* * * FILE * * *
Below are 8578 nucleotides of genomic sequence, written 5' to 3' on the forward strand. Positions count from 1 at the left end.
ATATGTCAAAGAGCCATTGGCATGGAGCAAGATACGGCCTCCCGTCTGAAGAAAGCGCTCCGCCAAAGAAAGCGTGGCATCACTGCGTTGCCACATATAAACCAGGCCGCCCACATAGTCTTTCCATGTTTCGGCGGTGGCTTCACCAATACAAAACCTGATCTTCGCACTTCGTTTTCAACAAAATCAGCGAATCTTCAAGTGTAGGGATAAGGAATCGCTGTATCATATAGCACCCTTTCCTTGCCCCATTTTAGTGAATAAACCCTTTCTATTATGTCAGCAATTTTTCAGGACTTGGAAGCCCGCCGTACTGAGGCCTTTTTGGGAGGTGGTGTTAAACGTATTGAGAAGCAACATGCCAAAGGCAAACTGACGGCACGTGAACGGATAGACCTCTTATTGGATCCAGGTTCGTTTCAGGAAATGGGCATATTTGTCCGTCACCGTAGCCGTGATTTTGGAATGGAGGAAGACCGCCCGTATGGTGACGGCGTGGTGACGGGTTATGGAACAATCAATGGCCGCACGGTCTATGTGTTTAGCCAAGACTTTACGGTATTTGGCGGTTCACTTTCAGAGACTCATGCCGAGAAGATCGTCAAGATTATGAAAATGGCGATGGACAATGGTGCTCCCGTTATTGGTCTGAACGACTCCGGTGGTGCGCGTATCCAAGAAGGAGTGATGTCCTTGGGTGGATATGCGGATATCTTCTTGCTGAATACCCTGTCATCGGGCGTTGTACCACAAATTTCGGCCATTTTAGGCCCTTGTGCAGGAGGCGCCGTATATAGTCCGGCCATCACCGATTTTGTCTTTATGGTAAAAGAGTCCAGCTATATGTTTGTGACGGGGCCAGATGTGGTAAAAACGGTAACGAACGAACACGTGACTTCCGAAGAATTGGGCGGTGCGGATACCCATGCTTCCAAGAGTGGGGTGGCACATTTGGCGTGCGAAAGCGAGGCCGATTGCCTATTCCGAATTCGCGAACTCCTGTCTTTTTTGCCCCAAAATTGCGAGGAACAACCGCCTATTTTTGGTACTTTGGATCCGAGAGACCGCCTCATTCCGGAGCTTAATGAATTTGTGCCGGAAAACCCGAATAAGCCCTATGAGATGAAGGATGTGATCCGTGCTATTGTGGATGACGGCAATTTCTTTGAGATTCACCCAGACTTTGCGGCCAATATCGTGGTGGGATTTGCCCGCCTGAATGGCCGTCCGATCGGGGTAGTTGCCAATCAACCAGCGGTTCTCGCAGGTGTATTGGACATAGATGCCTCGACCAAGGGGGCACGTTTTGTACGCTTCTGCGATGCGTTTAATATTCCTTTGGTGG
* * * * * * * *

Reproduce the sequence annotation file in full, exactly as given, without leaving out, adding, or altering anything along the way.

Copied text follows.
Below are 8578 nucleotides of genomic sequence, written 5' to 3' on the forward strand. Positions count from 1 at the left end.
ATATGTCAAAGAGCCATTGGCATGGAGCAAGATACGGCCTCCCGTCTGAAGAAAGCGCTCCGCCAAAGAAAGCGTGGCATCACTGCGTTGCCACATATAAACCAGGCCGCCCACATAGTCTTTCCATGTTTCGGCGGTGGCTTCACCAATACAAAACCTGATCTTCGCACTTCGTTTTCAACAAAATCAGCGAATCTTCAAGTGTAGGGATAAGGAATCGCTGTATCATATAGCACCCTTTCCTTGCCCCATTTTAGTGAATAAACCCTTTCTATTATGTCAGCAATTTTTCAGGACTTGGAAGCCCGCCGTACTGAGGCCTTTTTGGGAGGTGGTGTTAAACGTATTGAGAAGCAACATGCCAAAGGCAAACTGACGGCACGTGAACGGATAGACCTCTTATTGGATCCAGGTTCGTTTCAGGAAATGGGCATATTTGTCCGTCACCGTAGCCGTGATTTTGGAATGGAGGAAGACCGCCCGTATGGTGACGGCGTGGTGACGGGTTATGGAACAATCAATGGCCGCACGGTCTATGTGTTTAGCCAAGACTTTACGGTATTTGGCGGTTCACTTTCAGAGACTCATGCCGAGAAGATCGTCAAGATTATGAAAATGGCGATGGACAATGGTGCTCCCGTTATTGGTCTGAACGACTCCGGTGGTGCGCGTATCCAAGAAGGAGTGATGTCCTTGGGTGGATATGCGGATATCTTCTTGCTGAATACCCTGTCATCGGGCGTTGTACCACAAATTTCGGCCATTTTAGGCCCTTGTGCAGGAGGCGCCGTATATAGTCCGGCCATCACCGATTTTGTCTTTATGGTAAAAGAGTCCAGCTATATGTTTGTGACGGGGCCAGATGTGGTAAAAACGGTAACGAACGAACACGTGACTTCCGAAGAATTGGGCGGTGCGGATACCCATGCTTCCAAGAGTGGGGTGGCACATTTGGCGTGCGAAAGCGAGGCCGATTGCCTATTCCGAATTCGCGAACTCCTGTCTTTTTTGCCCCAAAATTGCGAGGAACAACCGCCTATTTTTGGTACTTTGGATCCGAGAGACCGCCTCATTCCGGAGCTTAATGAATTTGTGCCGGAAAACCCGAATAAGCCCTATGAGATGAAGGATGTGATCCGTGCTATTGTGGATGACGGCAATTTCTTTGAGATTCACCCAGACTTTGCGGCCAATATCGTGGTGGGATTTGCCCGCCTGAATGGCCGTCCGATCGGGGTAGTTGCCAATCAACCAGCGGTTCTCGCAGGTGTATTGGACATAGATGCCTCGACCAAGGGGGCACGTTTTGTACGCTTCTGCGATGCGTTTAATATTCCTTTGGTGG